The Cubs trade Tom Gorzelanny to the Nationals

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Bruce Levine of ESPN Chicago reports that the Cubs have traded Tom Gorzelanny to the Nationals for three minor leaguers.

The lefty Gorzelanny was 7-9 with a 4.09 ERA in 29 appearances, 23 of which were starts last season.  But now that the Cubs have Matt Garza in the fold to go along with Ryan Dempster, Carlos Zambrano, Randy Wells and Carlos Silva, there wasn’t a huge need for him.  If the Cubs want to go with someone besides Silva they can give James Russell starts, as Levine mentions. Gorzelanny is arbitration-eligible this year too, so the Cubs save a couple of bucks by moving him.

For the Nats, Gorzelanny enters into a rotation with Livan Hernandez, Jordan Zimmerman and a lot of anonymity, so he represents an improvement.  No sense yet of what they’re giving up, however, so this deal could look better or worse depending on who those minor leaguers are.

Tony Clark: Universal DH ‘gaining momentum’ among players

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Major League Baseball Players Association executive director Tony Clark met the press late this morning and covered a wide array of topics.

One of them: free agency, which he referred to as being “under attack” based on the slow market for free agents last offseason.

“What the players saw last offseason was that their free-agent rights were under attack on what has been the bedrock of our system,” Clark said. He added that they “have some very difficult decisions to make.” Presumably in the form of grievances and, down the road, a negotiating strategy that seeks to claw back some of the many concessions the union has given owners in the past few Collective Bargaining Agreements. CBAs, it’s worth noting, that Clark negotiated. We’ve covered that territory in detail in the past.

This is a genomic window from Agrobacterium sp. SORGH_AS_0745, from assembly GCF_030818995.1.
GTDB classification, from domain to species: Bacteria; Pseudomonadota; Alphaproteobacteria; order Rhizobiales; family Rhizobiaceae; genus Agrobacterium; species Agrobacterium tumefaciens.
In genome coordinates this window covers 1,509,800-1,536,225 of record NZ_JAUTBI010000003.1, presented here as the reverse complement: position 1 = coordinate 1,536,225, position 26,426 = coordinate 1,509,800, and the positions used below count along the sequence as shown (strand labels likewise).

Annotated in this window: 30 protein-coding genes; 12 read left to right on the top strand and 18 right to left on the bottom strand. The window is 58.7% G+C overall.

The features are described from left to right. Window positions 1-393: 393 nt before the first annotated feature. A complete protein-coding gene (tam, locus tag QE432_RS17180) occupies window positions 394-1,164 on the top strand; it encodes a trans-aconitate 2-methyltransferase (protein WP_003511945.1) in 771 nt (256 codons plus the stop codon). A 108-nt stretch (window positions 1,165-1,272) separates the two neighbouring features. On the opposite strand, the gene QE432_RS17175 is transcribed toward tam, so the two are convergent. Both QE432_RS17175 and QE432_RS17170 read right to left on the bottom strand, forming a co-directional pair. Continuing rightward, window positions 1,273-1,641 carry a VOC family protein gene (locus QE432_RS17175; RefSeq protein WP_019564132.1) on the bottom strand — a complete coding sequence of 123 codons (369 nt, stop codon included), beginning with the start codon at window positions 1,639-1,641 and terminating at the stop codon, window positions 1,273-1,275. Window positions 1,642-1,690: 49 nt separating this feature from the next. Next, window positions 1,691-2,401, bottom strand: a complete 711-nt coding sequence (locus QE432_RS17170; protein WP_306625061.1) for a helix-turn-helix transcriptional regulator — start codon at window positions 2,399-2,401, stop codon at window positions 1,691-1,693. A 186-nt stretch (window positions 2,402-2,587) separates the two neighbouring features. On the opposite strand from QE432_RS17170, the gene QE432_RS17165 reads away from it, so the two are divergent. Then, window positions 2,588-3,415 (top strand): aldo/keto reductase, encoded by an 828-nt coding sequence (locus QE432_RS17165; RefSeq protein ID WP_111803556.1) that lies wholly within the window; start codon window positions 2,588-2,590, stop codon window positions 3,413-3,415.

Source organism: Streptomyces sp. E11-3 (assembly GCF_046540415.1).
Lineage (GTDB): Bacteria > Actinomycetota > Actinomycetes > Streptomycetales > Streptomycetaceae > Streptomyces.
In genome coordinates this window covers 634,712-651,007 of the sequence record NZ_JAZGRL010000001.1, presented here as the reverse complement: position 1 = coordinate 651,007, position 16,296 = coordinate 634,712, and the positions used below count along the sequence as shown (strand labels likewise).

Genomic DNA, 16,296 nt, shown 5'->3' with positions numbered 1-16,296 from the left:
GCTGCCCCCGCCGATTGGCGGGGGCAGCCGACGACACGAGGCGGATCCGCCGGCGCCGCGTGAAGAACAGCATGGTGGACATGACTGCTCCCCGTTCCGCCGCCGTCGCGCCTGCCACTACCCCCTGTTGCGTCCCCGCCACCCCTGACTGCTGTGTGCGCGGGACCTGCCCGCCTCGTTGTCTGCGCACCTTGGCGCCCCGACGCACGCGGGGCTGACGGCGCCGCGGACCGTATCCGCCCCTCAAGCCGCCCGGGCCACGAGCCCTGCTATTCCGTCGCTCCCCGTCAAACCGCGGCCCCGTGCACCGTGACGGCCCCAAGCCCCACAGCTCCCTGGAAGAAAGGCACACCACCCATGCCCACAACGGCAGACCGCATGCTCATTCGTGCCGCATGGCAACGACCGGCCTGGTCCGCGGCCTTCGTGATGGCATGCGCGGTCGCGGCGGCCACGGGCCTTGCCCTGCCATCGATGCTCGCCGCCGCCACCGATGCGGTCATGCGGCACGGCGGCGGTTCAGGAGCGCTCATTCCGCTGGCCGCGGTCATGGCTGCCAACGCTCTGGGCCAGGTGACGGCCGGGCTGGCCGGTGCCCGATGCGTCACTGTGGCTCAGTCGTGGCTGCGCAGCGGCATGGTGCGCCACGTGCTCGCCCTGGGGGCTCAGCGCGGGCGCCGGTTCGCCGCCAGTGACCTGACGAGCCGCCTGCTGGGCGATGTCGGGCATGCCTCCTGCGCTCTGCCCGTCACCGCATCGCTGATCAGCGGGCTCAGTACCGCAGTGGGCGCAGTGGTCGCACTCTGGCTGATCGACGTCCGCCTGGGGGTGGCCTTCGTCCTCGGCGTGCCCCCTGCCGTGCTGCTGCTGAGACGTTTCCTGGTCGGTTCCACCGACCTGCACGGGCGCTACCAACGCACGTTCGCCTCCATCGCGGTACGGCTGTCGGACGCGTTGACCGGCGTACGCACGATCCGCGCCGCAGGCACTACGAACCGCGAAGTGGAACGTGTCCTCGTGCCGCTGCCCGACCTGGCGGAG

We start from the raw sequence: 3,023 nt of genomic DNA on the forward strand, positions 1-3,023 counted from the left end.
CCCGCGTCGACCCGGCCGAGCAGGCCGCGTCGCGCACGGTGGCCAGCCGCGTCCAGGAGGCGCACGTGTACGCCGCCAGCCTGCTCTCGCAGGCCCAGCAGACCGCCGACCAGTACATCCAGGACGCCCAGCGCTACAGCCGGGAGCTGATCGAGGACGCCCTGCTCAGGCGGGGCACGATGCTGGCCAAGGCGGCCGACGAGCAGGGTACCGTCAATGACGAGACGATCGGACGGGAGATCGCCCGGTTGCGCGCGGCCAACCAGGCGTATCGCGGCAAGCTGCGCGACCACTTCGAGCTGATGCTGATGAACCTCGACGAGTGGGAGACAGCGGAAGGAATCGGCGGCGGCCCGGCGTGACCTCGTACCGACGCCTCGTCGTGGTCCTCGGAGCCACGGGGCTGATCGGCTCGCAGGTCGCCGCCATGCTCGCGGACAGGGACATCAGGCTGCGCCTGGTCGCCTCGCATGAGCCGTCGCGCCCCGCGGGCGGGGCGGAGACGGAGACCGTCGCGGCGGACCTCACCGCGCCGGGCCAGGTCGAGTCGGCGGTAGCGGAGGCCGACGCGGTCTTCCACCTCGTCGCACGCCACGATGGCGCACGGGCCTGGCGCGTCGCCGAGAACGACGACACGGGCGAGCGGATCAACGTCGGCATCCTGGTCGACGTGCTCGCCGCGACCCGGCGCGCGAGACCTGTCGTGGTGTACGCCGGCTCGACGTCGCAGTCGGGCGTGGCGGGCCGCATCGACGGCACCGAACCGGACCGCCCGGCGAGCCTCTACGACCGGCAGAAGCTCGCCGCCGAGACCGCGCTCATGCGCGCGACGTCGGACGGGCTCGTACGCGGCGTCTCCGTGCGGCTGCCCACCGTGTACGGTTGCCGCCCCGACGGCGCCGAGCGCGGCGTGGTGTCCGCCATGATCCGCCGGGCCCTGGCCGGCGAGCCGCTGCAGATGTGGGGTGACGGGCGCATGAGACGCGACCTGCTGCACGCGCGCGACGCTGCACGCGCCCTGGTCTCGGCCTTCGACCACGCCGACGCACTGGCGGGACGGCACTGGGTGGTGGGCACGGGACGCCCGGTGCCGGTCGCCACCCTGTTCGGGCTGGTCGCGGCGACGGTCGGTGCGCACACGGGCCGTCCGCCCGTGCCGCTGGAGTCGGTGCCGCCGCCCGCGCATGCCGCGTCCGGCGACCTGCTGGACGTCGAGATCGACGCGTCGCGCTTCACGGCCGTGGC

Of more immediate interest was Clark’s comment that the idea of a universal designated hitter is, among players, “gaining momentum.” Clark says “players are talking about it more than they have in the past.” We’ve talked a lot about that as well.

Given that hating or loving the DH is the closest thing baseball has to a religion, no one’s mind is going to be changed by any of this, but I think, practically speaking, it’s inevitable that the National League will have the DH and I think it happens relatively soon. Perhaps in the next five years. The opposition to it at this point is solely subjective and based on tradition. People like pitchers batting and they like double switches and they like the leagues being different because they, well, like it. If the system were being set up today, however, they’d never have it this way and I think even the DH-haters know that well. That doesn’t mean that you can’t dislike a universal DH, but it does mean that you can’t expect the people who run the game to cater to that preference when it makes little sense for them to do it for their own purposes.

Anyway, enjoy convincing each other in the comments about how the side of that argument you dislike is wrong.